For the uninitiated, Angels in America follows the lives of two seemingly different couples, Louis Ironson (Will O’Mahony) and Prior Walter (Adam Booth), and lawyer Joe Pitt (Stuart Halusz) and his wife Harper (Jo Morris).

Louis’ and Prior’s relationship is put under enormous strain because Prior has been diagnosed with AIDS. Joe Pitt is offered a career defining position in Washington by his gruff and powerful mentor Roy Cohn (John Stanton), but the move from New York to Washington proves to be a terrifying proposition for his delusional and Valium-addicted wife Harper.

Despondent and lonely, Louis and Joe’s paths cross and they strike an unlikely friendship that has the potential to develop into something more, as Joe struggles with his latent homosexuality. Meanwhile, their respective lovers suffer from hallucinations that speak to either a garden variety descent into madness or the divine and fiery touch of holy truth.

The truth and power operate in a myriad of complex ways in Angels in America. Roy Cohn, closeted and ardently right-wing lawyer is afflicted with AIDS from his numerous sexual encounters with men. This powerful man pathetically insists to his doctor of thirty years that it’s not AIDS, but cancer. After all, only homosexuals can catch AIDS. Well, who’s going to argue with a man who is so securely positioned within the corridors of power? If he says it’s cancer, it must be so. At least it is so within the bleak and callous America showcased here, one where the Reagan family only “talk to each other through their agents” and love is immediately traded wholesale for emotional safety.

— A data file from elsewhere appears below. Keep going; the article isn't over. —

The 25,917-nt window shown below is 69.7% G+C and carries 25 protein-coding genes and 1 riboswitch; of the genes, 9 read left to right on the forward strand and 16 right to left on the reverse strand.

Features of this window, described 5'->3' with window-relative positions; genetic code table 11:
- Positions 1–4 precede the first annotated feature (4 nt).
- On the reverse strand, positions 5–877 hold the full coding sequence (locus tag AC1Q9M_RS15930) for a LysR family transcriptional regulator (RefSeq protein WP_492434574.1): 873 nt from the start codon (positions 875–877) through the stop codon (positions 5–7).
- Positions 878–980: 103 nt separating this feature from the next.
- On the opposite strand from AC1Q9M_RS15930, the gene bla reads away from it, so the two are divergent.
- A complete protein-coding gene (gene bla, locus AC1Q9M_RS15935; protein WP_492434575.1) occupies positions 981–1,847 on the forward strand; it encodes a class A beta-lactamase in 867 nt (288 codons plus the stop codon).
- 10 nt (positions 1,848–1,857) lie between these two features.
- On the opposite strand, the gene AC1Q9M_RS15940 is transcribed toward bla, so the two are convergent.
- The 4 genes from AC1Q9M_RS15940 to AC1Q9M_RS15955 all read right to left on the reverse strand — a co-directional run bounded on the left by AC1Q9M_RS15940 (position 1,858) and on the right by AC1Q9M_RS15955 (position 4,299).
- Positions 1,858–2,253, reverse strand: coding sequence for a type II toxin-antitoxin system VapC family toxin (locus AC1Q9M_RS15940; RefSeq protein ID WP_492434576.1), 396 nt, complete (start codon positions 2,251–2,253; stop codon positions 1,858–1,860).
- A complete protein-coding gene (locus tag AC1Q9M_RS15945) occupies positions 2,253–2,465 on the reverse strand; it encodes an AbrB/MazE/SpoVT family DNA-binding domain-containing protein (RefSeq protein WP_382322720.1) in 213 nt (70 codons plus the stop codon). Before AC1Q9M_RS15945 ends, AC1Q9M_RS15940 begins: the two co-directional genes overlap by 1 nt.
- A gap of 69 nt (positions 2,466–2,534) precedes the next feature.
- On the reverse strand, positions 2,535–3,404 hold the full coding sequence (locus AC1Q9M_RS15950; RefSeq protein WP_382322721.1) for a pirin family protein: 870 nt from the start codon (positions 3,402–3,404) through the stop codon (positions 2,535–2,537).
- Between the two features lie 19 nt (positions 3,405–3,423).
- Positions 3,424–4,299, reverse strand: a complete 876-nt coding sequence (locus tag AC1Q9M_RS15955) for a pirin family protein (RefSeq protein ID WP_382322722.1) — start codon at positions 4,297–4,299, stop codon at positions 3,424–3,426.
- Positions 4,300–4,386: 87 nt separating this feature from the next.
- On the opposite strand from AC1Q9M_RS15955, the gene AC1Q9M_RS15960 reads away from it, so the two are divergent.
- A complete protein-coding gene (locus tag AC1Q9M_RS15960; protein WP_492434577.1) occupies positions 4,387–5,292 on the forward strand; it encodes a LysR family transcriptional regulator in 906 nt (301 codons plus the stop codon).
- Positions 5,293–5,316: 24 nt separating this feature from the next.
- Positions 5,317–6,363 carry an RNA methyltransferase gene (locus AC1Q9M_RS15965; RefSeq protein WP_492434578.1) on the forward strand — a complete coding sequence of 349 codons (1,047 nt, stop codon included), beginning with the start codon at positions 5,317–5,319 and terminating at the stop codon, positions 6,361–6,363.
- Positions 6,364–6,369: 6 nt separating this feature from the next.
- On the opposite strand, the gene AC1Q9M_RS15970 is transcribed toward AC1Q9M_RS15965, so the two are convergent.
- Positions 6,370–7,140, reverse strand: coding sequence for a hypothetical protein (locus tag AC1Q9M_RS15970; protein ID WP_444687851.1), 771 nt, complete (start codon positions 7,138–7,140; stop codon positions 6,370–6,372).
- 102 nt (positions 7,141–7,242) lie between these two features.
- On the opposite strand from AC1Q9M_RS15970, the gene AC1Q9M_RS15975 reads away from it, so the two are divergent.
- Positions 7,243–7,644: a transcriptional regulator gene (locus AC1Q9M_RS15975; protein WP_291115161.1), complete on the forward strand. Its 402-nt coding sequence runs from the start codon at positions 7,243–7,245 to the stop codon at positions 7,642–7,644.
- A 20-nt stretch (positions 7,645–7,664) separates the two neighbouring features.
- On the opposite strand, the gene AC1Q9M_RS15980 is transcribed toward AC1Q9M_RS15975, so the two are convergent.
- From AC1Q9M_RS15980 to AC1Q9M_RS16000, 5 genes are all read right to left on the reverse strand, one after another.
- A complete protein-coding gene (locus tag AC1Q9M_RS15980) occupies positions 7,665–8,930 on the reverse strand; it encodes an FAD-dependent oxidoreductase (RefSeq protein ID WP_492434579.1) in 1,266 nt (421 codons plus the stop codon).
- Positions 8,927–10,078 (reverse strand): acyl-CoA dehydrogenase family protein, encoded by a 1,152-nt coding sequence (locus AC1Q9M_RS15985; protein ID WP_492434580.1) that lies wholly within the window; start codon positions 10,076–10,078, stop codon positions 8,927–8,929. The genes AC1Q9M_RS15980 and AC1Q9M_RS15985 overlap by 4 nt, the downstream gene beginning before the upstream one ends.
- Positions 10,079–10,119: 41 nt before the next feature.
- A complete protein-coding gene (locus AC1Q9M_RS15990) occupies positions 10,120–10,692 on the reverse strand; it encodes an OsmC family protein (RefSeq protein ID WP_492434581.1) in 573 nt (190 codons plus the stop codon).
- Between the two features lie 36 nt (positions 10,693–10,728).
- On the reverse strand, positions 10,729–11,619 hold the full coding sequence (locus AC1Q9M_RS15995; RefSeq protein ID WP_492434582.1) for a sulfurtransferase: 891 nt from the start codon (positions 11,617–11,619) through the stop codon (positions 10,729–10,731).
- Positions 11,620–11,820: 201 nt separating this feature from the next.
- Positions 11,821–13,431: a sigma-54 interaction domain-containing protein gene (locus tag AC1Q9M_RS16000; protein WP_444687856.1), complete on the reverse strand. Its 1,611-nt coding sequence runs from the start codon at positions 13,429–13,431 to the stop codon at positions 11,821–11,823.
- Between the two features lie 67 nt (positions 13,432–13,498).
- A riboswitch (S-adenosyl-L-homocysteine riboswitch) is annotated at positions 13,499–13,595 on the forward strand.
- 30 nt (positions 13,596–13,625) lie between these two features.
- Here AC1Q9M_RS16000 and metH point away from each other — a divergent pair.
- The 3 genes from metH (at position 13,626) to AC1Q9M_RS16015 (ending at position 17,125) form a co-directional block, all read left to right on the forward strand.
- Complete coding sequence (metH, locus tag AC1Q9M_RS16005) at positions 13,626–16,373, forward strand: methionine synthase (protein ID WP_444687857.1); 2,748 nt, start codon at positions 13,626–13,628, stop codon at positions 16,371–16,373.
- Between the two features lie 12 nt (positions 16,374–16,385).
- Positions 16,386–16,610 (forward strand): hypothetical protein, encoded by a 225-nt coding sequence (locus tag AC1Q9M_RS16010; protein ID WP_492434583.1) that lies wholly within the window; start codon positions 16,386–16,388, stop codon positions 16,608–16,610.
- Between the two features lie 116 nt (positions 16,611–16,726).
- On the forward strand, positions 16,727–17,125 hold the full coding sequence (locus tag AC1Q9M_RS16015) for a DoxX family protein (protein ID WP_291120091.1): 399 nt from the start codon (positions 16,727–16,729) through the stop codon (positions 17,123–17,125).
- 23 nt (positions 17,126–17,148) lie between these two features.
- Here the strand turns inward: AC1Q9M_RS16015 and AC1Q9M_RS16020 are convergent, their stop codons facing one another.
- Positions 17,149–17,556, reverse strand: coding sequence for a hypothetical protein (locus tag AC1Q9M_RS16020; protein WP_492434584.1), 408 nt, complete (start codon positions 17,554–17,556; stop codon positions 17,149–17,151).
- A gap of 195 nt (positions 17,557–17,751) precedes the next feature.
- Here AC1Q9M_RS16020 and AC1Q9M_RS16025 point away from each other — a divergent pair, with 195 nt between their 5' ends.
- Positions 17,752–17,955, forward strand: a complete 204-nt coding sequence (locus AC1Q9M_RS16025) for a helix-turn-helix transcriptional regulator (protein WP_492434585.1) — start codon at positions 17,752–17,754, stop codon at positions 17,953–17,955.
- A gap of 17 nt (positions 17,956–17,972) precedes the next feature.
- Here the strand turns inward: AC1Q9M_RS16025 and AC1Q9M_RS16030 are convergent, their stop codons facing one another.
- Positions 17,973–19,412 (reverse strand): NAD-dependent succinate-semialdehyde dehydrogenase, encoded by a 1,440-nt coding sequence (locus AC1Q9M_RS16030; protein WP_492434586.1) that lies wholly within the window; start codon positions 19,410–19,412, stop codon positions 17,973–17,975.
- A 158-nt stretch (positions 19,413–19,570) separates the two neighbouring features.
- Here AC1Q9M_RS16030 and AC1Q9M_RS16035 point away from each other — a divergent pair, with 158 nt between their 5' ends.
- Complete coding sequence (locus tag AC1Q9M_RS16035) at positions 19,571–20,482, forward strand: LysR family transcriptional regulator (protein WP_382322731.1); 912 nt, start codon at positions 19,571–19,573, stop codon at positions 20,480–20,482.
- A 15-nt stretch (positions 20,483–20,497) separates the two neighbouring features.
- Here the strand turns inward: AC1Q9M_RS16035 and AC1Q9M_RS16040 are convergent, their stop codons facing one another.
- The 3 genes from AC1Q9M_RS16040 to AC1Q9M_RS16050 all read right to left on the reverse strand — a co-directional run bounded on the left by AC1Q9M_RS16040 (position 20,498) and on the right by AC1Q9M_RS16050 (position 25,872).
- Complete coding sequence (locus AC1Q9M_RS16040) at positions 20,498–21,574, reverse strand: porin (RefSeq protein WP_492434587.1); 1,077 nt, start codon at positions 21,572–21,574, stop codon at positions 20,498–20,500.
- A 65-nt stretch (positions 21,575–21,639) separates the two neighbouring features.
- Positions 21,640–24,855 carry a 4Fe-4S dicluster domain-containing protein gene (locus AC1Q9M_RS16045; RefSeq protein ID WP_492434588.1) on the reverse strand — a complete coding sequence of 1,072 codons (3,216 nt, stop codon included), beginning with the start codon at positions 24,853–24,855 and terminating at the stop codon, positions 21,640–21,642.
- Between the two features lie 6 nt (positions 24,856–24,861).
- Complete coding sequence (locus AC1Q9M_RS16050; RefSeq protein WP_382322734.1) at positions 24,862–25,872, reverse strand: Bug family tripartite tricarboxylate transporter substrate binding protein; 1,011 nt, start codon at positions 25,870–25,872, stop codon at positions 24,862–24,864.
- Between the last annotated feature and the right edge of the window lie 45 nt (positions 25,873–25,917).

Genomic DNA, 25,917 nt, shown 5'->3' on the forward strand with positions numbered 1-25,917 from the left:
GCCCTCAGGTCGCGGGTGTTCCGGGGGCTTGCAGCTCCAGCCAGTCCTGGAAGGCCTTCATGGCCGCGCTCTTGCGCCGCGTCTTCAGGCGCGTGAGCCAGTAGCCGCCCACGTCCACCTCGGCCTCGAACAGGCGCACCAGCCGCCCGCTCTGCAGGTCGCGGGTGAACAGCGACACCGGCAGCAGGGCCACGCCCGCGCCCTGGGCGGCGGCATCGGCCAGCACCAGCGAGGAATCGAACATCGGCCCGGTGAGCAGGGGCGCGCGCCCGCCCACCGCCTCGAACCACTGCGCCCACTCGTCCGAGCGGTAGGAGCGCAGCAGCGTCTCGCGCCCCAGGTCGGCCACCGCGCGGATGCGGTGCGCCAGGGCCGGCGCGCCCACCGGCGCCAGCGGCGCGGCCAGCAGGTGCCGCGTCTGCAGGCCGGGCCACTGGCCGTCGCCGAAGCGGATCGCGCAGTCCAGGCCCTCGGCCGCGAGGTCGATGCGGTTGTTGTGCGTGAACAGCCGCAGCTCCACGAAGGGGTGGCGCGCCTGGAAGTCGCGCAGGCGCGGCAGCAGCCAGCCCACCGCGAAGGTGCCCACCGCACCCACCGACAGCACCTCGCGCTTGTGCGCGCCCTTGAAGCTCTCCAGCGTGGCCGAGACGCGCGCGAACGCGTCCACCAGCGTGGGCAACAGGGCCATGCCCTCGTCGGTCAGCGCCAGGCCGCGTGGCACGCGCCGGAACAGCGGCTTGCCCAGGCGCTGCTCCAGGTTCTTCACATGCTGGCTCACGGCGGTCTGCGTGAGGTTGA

And then there’s Prior Walter who, unlike Roy Cohn, is thoroughly lacking in any kind of power – he can’t even convince his lover to stay and he’s a gay man with AIDS in 80s America. Marginalised and abandoned, his gangly body contorts and writhes in unnatural ways as he’s made to see ghastly things. A mysterious angel attemps to communicate with him to tell Prior Walter a beautiful truth that may yet redeem a venal and casually cruel world. There’s a suggestion here that it is indeed the despised and disenfranchised who are the only ones worthy of saving us all. These magical sequences capture Tony Kushner’s wildest flights of fancy in ways that are nightmarish and magnificent. It’s exquisitely involving beyond articulation.

On a technical level the production showcases the times convincingly, right down to the chunky can of Coca-Cola, the sleek conservative suits, and a velour nightgown. The staging and lighting is immaculately done, granting the proceedings a feel that is either blindingly, thunderously operatic or claustrophobic and intimate, depending on the specific needs of the scene. Superb direction by Kate Cherry, here. In fact, superb work by everybody involved in this production, from the unseen technicians to the actors who hold our attention through this nearly 3 hour odyssey.

This production succeeds marvellously, despite the fact that the second act meanders a little in comparison to its cracking and snappy opening. Nevertheless, with its synthesis of biting humour, realism, fantasy, and a humanist heart that beats for both its villains and victims, Angels in America is a triumph that honours the legacy of one of the most important plays of the 20th century. Simply put, the Black Swan State Theatre Company’s Angels in America is the look and sound of pros doing their jobs properly.

Angels in America is now showing at the Heath Ledger Theatre until June 19.
For tickets and information please go to the Black Swan State Theatre Company website.

Comments are closed.